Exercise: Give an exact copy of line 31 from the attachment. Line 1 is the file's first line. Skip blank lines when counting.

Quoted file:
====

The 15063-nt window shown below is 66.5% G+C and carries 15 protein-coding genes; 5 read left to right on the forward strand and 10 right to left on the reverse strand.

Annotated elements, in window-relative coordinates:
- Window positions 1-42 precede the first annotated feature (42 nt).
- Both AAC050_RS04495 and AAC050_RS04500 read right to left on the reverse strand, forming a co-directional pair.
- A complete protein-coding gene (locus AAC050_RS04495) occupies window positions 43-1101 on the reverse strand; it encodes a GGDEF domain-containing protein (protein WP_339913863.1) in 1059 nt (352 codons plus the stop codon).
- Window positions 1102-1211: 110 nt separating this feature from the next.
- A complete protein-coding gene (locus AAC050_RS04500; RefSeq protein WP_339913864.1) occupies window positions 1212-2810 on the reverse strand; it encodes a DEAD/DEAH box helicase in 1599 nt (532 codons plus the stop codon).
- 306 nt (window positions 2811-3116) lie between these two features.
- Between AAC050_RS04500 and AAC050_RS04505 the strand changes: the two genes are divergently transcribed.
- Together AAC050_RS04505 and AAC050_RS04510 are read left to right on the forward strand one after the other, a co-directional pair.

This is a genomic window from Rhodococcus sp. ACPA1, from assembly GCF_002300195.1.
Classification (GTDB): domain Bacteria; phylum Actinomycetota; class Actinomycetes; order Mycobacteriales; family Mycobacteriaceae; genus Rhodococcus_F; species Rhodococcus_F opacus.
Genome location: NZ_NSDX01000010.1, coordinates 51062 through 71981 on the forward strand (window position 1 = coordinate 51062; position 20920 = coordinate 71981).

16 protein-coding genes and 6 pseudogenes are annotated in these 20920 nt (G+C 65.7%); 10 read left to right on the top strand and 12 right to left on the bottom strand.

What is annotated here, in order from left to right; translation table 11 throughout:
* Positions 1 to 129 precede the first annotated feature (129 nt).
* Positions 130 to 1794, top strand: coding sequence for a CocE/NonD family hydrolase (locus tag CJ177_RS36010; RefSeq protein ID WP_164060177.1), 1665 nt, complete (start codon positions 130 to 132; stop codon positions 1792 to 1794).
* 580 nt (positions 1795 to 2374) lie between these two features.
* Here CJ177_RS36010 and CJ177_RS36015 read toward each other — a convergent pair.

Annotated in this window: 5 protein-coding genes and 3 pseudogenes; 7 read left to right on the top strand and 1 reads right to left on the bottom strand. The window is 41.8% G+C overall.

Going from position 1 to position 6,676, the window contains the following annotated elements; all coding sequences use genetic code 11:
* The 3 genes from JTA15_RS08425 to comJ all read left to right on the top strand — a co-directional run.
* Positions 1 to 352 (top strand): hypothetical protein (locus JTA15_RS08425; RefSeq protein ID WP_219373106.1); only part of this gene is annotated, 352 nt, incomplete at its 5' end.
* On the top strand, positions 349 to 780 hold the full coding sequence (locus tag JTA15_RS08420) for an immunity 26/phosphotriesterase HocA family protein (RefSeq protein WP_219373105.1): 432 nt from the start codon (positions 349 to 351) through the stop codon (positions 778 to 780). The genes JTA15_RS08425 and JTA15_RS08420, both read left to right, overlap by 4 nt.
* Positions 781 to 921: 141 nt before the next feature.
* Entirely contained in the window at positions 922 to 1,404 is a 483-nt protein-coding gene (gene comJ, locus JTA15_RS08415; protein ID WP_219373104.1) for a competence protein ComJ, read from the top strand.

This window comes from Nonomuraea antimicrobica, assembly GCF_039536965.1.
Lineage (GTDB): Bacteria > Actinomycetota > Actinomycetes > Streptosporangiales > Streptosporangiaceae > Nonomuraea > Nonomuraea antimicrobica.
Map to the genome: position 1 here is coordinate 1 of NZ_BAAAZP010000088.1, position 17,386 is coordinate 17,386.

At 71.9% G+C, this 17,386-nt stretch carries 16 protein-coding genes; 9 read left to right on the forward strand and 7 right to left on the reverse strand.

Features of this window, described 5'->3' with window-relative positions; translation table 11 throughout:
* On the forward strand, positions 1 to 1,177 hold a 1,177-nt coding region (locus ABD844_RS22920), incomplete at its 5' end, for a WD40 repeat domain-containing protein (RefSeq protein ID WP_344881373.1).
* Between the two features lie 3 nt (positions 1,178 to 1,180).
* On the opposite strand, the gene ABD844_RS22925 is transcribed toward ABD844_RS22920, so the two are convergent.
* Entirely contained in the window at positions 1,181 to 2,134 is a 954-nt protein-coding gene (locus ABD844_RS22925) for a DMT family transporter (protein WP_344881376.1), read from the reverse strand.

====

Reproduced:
Features of this window, described 5'->3' with window-relative positions; translation table 11 throughout: